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New implications for Landlords – the Residential Tenancies (Amendment) Act 2019

By: Maura Barron | Posted on: 18 Jun 2019

The Residential Tenancies (Amendment) Act 2019 (“the Act”) was enacted for the purpose of delivering greater stability and transparency to the rental sector and the changes are particularly pro-tenant. The Act introduces significant changes, some of which became effective from the 4th of June 2019 and others which will be phased in gradually over the coming months.

KEY CHANGES

The key changes introduced by the Act include the following:

Termination by Landlord

Time limit for entering a Contract for Sale when selling: Where a landlord intends to sell, the landlord must enter into a contract for sale with a purchaser within nine months of the termination date of the tenancy. This has increased from the previous three month time frame. The landlord must offer to re-let the property to the original tenant if it becomes available for let within the following twelve months from the expiry of the notice period.

Production of certificate when refurbishing: Where a landlord intends to substantially refurbish the dwelling, the landlord must provide certification by a registered professional confirming that the works would:

  1. pose a threat to the health and safety of the occupants;
  2. require vacation of the dwelling; and
  3. take at least three weeks to complete. 

The landlord must offer to re-let the dwelling to the original tenant once the works are complete.

When moving in or changing the use of the dwelling: Where a landlord intends to move in or move family members into the dwelling or where a landlord intends to change the use of the dwelling, the landlord must offer the dwelling back to the original tenant if it becomes available for let within the following twelve months, this has been extended from the previous six months.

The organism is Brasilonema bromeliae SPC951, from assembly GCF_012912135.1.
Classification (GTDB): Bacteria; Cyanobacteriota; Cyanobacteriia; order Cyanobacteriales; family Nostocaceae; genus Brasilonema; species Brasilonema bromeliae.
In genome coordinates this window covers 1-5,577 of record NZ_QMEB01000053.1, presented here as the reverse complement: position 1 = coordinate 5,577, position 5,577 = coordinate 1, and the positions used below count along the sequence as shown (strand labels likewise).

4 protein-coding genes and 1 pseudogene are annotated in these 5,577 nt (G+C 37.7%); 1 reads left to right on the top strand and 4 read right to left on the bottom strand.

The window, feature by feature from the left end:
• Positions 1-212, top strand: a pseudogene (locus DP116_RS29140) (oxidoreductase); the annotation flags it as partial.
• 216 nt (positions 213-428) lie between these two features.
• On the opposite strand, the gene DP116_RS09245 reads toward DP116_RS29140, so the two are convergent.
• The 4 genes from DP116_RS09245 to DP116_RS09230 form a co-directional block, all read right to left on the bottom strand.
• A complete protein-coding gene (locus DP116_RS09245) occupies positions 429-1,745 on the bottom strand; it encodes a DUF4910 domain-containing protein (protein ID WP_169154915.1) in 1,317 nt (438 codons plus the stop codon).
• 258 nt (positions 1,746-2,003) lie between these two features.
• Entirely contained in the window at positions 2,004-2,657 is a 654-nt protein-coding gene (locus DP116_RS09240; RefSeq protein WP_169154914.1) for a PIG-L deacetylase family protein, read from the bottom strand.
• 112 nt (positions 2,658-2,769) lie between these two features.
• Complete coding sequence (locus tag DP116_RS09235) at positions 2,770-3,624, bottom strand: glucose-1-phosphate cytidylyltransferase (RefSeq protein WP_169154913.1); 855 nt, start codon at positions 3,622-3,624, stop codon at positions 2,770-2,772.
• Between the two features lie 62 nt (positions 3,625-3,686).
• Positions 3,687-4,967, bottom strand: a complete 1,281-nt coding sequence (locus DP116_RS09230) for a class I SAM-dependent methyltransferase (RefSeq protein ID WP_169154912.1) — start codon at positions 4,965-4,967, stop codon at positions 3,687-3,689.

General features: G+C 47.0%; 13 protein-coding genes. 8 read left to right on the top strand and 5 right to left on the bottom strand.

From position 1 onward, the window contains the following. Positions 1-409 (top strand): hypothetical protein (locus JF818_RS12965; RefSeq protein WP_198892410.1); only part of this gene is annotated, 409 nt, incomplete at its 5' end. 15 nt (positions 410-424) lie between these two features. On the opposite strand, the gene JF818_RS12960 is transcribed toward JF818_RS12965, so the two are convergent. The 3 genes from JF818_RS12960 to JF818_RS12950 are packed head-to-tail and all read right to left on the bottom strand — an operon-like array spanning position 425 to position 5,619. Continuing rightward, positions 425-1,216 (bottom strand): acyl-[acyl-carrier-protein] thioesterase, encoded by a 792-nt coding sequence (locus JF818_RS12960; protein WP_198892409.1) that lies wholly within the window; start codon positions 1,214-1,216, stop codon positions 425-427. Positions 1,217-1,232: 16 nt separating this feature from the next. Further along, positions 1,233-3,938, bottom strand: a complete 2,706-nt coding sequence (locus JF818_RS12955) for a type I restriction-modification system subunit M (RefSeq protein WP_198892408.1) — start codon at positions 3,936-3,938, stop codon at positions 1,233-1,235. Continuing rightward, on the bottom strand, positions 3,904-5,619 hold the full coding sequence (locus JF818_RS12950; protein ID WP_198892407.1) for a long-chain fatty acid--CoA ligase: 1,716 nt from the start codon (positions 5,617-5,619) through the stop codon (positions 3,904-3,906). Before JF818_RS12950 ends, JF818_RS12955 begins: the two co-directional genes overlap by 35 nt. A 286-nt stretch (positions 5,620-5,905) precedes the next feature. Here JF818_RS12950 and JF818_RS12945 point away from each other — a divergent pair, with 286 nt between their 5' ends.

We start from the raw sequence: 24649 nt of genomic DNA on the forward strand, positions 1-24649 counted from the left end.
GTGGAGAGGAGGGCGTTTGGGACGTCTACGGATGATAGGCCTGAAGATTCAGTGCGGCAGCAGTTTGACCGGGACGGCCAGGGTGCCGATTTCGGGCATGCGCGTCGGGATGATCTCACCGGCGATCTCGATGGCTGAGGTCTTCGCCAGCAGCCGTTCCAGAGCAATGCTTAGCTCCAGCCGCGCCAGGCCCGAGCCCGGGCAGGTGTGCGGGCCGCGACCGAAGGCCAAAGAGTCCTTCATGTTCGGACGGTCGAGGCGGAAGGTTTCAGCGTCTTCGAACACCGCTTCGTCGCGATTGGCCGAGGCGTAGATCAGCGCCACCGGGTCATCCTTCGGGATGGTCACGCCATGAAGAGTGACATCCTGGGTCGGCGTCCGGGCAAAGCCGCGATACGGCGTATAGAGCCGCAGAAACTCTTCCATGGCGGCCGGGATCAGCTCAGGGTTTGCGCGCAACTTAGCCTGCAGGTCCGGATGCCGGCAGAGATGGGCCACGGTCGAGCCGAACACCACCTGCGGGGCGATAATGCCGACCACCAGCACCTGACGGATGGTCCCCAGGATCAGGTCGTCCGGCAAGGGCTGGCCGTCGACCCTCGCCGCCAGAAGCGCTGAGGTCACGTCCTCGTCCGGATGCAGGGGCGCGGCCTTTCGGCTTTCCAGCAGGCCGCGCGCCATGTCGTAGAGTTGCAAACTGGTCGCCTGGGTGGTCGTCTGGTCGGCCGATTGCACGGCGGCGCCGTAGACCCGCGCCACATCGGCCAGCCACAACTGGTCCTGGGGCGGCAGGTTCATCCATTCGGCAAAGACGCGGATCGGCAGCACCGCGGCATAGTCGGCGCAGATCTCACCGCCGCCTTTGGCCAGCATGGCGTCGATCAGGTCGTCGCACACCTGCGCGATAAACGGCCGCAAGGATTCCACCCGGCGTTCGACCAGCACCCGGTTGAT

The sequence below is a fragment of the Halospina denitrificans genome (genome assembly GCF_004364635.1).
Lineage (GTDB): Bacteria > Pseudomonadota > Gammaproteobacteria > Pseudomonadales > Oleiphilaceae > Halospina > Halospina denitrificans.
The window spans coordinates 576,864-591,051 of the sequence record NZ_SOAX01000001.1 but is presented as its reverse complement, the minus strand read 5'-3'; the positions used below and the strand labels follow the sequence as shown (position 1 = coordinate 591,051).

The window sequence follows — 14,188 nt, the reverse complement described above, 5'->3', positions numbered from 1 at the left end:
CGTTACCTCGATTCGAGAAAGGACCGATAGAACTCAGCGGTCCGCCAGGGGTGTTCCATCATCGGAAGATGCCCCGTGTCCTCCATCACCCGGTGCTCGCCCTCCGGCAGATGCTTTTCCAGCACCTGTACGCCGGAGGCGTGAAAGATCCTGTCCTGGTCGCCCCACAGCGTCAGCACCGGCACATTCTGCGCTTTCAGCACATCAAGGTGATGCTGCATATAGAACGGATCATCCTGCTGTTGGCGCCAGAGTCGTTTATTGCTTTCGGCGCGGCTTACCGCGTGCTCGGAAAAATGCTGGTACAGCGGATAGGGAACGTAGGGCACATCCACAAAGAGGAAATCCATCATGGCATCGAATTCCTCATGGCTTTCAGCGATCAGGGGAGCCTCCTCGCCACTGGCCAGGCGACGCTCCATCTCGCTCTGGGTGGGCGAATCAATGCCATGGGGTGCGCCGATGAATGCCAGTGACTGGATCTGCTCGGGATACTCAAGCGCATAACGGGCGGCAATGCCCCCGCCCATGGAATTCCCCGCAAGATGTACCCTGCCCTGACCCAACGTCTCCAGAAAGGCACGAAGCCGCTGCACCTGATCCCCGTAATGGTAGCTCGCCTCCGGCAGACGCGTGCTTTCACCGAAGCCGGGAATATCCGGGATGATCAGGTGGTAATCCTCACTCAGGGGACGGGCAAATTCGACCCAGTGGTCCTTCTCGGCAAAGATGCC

Extension of notice periods: The Act has significantly extended the notice periods which a landlord must provide to a tenant when serving them with a notice of termination. The extended notice periods are set out at section 16 of the Act. The extended notice periods can be viewed here.

Rent Pressure Zones

Extension of designated Rent Pressure Zones: Rent Pressure Zones are areas where rent cannot be increased by more than 4% per year. There has been a change to the criteria of how an area is assessed for it to become a Rent Pressure Zone. All current Rent Pressure Zone designations have been extended to 31 December 2021.

Non-Rent Pressure Zones: In non-Rent Pressure Zone areas, landlords can currently only review the rent once twenty four months, this has been extended up to December 2021.

Investigatory Powers of the Residential Tenancies Board (“RTB”)

Anonymous complaint against Landlords: The RTB will have powers to investigate potential breaches and sanction landlords who engage in improper conduct. The RTB will be able to charge fines of up to €15,000.  From July 2019 anonymous complaints against landlords can be made via a dedicated phone line.

Yearly registration requirement: Landlords will also be required to register their tenancies on a yearly basis on the anniversary of the date the tenancy commenced.

 

The measures introduced by the Act aim to address ongoing concerns in the rental sector and are designed to enhance security for tenants in the current housing climate.

Key Contacts: Maura Barron, Valerie O'Driscoll, Jane O'Sullivan and Caroline McDonnell.

Disclaimer: This document is for information purposes only and does not represent legal advice. If you have any queries in relation to the above matters, please refer to the contacts above or alternatively to your usual contact in P.J. O’Driscoll & Sons LLP.

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